All recipes are for 2 servings unless noted. Oil is canola oil and salt is kosher salt.


Hoshi-kaibashira to hakusai no misoshiru / miso soup with dried scallops and napa cabbage

More commonly used in Chinese dishes, dried scallops help create an aromatic dashi for miso soup. Hakusai napa cabbage, an excellent match for dried scallops, gives a mellow sweet note to the soup, while the petite tomatoes add vivid color and a sour punch.


1 large or 2 small hakusai napa cabbage leaves
3-4 cherry tomatoes
Tiny handful arugula
1 hoshi-kaibashira dried scallop (rehydrated overnight) and 4 tbsp rehydrating liquid
250 cc dashi (or water; see notes)
2 tsp miso
1/2 tsp sesame oil (for sauteing hakusai; not in photo)


Separate soft, greener sections and firm, white sections of hakusai. Cut greener sections into 3-4 cm squares, and white sections into somewhat smaller or skinnier pieces.
Cut cherry tomatoes in half.
Chop arugula.


In a pot, heat sesame oil.

Saute white sections of hakusai on medium low heat.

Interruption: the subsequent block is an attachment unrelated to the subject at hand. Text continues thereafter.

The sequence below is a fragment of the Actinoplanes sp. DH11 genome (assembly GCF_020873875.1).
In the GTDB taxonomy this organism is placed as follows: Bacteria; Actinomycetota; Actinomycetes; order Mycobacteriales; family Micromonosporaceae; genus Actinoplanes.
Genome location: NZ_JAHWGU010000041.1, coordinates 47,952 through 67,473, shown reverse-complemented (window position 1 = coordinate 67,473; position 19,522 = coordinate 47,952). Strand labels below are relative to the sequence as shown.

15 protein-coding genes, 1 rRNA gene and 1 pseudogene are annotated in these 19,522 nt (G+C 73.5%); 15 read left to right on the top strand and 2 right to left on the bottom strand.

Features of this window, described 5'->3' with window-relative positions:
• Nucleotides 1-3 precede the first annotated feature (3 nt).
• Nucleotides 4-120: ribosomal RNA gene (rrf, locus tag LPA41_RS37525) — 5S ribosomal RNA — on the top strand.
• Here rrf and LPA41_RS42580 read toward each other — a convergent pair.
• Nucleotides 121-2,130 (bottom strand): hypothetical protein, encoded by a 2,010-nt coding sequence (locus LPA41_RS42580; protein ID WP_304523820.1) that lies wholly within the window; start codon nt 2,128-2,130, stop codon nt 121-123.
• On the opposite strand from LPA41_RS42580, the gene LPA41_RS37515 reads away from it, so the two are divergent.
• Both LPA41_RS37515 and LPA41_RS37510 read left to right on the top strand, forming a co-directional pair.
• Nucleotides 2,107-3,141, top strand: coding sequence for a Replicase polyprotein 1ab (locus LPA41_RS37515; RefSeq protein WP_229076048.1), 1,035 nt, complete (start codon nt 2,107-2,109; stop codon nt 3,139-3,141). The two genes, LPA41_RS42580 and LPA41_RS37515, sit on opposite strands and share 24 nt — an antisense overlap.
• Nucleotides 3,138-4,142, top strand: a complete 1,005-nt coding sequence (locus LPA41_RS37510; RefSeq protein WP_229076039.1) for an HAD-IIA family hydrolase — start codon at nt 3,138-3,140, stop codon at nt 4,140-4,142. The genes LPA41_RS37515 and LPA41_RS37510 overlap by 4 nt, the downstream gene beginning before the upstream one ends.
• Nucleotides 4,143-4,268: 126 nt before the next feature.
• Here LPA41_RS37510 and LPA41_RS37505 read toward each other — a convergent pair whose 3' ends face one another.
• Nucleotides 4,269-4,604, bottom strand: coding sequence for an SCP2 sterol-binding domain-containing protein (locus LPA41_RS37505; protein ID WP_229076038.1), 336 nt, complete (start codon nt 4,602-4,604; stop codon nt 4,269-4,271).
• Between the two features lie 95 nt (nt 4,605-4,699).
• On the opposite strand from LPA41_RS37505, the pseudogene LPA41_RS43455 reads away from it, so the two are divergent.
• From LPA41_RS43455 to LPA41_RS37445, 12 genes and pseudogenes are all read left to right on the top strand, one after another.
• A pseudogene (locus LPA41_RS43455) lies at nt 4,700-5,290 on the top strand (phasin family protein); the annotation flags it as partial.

When somewhat translucent, add greener sections, and continue frying.
Stir occasionally to prevent hakusai from browning.


When hakusai somewhat softens overall (no need to cook completely), add dashi and dried scallop rehydrating liquid. 

Add rehydrated dried scallop while crumbling with fingers.
Simmer until hakusai is tender.


Meanwhile, take some broth from pot, and soften miso.


Add cherry tomatoes, and cook for 10-20 seconds (until tomatoes are heated through).


Add miso, mix well, and turn off heat (if broth is boiling briskly, remove from heat, then add miso).


Serve in individual bowls, and garnish with arugula.

  • Depending on the aroma/strength of dried scallop rehydrating liquid, water (or very weak dashi) instead of full-strength dashi is good enough in this dish.
  • Canned scallops (more widely available in Japan) can substitute for dried scallops + rehydrating liquid.
  • For this miso soup, I use slightly less miso in order to maximize the flavor of dried scallops.
  • Any greens work as garnish. Arugula adds a sesame taste. Among Asian greens, try mizuna and mibuna for a soft mustard flavor, shungiku for a tangy bite, and kabu turnip and daikon radish leaves for a spicy note. Of course, classic garnishes such as green onions and chives work well, as do cilantro and celery leaves for a refreshing change of pace.

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